The Government Accountability Office (GAO) has just released a 55-page report containing a series of recommendation for improving the FAA’s integration of drones into the National Airspace System (NAS).  In conducting this study, the GAO analyzed FAA’s planning documents and reports, and conducted interviews with FAA officials, participants in FAA pilot programs, and industry groups. 

The report acknowledges the fact that the  FAA has made a great deal of progress in authorizing low risk drone operations under Part 107.  Surprisingly, however, it is the GAO’s conclusion that the FAA does not have any comprehensive strategy for full integration of UAS into the NAS, particularly when it comes to complex operations and flight beyond visual line of sight (BVLOS).  According to the GAO:

Until FAA develops a strategy that incorporates all key elements of a comprehensive strategy, FAA risks not having the information it needs to effectively lead and manage its drone integration efforts, make well-informed decisions, and direct limited resources to specific purposes where they could be most beneficial.

The GAO also echoed a complaint expressed by many in the industry, that the FAA has not clearly communicated the requirements for complex drone operations to industry, making it difficult for them to “provide FAA with the quality information it needs to assess their requests.”  Similarly, the GAO faulted the FAA for not being transparent with industry as to exactly which FAA stakeholders will be involved in approving complex operations, resulting in confusion and difficulty in managing the review process. 

The GAO’s final criticism involves the FAA’s failure to use a formal system to review and implement “lessons learned” from the many advanced pilot programs it administers.  This makes it difficult for the FAA to “leverage the knowledge and experience it has gained from previously approved operations” into future integration activities. 

The GAO makes four recommendations that the FAA should take to remedy this situation.  First, the FAA should develop a drone integration strategy “that includes all seven elements of a comprehensive strategy.”  The GAO claims that the following elements were missing from FAA’s current strategy: a clearly defined mission statement, the methods used to overcome the problem of NAS integration, clearly defined goals and objectives, a complete discussion of milestones and performance measures, an analysis of the resources needed, a complete  definition of the problem, and a plan for the FAA’s internal coordination of efforts.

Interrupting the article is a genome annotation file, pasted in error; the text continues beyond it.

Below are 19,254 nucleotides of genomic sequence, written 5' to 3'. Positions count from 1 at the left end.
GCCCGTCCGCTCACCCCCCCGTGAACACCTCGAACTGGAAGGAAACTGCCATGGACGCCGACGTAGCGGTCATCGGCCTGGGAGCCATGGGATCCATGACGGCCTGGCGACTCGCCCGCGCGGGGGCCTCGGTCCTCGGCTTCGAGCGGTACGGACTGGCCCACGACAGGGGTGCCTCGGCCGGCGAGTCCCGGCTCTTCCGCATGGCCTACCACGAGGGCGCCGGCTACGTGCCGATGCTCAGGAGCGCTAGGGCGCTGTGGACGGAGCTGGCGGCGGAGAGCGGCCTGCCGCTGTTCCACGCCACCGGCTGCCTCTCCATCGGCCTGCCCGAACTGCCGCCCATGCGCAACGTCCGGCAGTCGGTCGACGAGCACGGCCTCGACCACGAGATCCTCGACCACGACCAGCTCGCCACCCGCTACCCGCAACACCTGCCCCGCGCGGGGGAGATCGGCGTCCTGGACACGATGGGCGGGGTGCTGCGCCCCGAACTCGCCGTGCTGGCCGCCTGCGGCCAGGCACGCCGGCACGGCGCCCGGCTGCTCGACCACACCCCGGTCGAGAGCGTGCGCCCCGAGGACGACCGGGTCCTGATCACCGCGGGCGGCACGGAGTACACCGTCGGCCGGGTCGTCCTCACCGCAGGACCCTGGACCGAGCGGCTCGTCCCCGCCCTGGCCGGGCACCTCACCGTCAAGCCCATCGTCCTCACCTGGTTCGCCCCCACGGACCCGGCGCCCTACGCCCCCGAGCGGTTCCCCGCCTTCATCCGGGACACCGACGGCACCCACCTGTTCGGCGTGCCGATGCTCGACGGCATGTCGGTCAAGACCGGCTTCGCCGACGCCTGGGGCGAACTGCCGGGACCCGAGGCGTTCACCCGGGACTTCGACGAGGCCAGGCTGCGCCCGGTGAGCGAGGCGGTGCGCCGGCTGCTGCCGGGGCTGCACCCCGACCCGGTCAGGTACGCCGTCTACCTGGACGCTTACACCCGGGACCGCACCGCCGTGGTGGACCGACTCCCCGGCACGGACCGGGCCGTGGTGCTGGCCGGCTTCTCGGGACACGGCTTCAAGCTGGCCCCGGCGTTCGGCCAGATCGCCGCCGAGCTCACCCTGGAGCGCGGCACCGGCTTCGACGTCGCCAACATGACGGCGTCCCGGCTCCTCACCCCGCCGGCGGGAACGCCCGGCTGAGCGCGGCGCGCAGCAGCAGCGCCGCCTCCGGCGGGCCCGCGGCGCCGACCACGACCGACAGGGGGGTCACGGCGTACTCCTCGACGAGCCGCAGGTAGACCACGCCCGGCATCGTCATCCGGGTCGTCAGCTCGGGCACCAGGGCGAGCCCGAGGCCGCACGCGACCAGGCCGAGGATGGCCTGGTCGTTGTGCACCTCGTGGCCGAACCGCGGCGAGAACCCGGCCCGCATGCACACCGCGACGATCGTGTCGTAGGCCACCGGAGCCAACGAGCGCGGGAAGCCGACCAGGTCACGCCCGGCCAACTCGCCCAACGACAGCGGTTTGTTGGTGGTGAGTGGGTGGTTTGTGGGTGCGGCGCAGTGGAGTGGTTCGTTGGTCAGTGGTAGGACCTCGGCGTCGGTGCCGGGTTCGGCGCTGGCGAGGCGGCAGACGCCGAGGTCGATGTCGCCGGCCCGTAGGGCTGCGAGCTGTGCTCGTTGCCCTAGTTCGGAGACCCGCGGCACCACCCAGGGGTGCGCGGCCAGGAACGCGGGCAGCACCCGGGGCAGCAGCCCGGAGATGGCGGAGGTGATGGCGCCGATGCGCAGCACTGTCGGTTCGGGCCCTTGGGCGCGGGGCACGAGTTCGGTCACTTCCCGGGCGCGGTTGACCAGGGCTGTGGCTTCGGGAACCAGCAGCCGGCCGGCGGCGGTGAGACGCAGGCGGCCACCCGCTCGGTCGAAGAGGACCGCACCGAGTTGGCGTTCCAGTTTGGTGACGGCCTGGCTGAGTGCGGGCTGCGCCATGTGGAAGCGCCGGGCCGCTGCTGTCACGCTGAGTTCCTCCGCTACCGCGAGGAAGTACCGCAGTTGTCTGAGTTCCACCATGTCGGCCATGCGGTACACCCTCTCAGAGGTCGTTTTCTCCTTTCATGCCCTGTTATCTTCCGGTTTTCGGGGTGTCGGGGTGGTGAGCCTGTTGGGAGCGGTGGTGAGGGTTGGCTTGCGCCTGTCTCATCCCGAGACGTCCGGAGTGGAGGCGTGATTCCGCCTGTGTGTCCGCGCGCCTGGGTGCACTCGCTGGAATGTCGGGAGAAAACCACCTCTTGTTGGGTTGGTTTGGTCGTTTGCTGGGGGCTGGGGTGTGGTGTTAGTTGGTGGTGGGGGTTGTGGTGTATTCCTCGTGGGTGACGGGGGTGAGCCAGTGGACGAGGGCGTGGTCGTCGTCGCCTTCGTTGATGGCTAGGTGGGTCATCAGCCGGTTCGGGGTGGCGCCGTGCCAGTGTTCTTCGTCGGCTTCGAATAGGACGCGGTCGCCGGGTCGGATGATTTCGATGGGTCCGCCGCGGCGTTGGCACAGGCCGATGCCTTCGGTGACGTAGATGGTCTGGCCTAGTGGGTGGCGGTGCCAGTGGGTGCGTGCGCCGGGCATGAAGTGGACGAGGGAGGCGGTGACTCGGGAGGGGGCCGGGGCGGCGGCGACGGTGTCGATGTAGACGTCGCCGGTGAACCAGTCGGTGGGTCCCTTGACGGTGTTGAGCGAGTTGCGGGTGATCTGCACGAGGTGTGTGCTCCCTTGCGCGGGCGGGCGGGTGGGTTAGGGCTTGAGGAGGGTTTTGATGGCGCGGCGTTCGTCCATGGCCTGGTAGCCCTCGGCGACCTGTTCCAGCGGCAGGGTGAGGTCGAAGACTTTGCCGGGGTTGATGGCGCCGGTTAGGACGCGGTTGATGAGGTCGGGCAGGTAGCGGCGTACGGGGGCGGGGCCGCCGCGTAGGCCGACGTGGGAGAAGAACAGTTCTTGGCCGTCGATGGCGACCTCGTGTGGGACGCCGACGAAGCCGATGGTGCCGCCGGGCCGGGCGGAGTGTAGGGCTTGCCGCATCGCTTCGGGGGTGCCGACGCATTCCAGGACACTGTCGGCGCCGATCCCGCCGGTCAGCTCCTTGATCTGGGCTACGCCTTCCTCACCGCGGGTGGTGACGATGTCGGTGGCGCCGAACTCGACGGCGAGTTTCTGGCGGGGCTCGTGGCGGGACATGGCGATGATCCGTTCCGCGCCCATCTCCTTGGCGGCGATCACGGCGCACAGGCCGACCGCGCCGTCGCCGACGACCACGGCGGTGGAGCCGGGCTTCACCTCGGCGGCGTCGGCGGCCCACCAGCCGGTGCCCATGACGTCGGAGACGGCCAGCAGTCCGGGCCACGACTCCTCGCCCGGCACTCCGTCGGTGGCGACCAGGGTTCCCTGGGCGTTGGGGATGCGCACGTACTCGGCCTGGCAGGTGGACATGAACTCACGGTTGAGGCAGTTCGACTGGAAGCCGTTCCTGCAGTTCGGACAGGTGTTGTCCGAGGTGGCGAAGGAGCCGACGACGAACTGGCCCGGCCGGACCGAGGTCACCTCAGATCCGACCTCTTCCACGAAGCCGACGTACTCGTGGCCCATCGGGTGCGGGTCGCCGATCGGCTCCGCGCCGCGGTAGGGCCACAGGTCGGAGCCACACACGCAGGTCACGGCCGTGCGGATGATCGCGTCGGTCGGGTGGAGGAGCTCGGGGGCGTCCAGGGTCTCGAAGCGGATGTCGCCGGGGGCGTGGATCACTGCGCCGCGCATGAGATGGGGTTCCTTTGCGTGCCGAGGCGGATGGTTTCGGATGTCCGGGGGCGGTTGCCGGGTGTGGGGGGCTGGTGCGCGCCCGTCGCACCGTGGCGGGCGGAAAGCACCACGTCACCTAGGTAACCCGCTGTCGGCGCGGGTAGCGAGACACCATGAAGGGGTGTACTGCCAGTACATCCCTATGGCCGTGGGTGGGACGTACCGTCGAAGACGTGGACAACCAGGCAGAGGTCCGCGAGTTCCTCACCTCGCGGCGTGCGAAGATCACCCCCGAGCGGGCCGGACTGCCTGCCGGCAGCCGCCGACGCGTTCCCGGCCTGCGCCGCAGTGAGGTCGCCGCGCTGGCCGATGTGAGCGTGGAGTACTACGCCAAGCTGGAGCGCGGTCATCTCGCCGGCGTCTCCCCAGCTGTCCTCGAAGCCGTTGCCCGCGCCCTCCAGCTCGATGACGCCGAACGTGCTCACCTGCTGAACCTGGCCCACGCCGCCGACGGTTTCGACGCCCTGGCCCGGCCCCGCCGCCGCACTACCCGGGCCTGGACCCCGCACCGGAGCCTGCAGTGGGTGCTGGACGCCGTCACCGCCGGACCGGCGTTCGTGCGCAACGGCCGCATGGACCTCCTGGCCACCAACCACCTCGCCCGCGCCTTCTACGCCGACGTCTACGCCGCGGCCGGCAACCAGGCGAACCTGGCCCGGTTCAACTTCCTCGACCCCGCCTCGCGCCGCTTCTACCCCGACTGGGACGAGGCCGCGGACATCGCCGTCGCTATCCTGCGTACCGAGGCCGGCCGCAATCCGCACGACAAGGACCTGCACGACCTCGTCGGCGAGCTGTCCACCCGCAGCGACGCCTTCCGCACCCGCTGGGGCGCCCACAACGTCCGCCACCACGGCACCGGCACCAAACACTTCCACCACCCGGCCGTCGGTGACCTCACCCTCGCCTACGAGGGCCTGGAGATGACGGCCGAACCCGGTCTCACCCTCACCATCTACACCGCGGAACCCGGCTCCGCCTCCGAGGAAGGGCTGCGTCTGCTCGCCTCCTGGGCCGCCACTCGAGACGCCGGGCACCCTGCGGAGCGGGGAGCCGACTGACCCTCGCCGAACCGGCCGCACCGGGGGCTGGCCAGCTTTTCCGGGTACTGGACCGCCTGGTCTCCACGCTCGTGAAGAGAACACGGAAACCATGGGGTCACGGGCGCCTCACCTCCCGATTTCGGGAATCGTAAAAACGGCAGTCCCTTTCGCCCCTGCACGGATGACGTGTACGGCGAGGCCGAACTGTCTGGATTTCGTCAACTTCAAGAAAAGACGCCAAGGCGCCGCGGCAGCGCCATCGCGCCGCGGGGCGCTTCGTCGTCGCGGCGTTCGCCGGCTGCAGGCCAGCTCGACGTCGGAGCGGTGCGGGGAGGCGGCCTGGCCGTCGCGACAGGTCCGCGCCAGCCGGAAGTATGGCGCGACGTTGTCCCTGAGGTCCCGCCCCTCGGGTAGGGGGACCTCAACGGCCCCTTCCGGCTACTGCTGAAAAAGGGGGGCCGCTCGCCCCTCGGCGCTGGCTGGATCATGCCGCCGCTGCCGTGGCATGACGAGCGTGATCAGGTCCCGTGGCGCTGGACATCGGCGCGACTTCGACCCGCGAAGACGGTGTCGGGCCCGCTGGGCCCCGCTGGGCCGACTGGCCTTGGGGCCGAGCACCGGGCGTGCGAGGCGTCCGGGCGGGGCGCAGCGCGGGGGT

Second, the GAO recommends that the FAA evaluate its current documentation to identify ways to more clearly communicate how applicants can satisfy drone operational request requirements, and communicate FAA’s internal process for reviewing and approving operational requests.

The GAO’s third recommendation is that the FAA develop and document a formal lessons-learned process for its drone integration activities that includes data collection, analysis, validation, documentation, and application, to ensure the efficient allocation of time and resources. 

Fourth, the FAA should also implement this formal lessons learned process to guide its current activities in conducting Part 107 waiver reviews and the BEYOND program. This report clearly shows the value of having an independent third party come in and conduct a comprehensive review of major government initiatives. Between managing its aging computer systems, revising how aircraft are certified, supporting the expansion of urban air mobility, and drone integration, the FAA clearly has a lot on its plate.  The GAO has given a sound analysis, which the Department of Transportation agrees with, to keep the FAA on track and speed the process.  Hopefully, this effort will result in a more streamlined process to advance the integration of drones into the National Airspace System.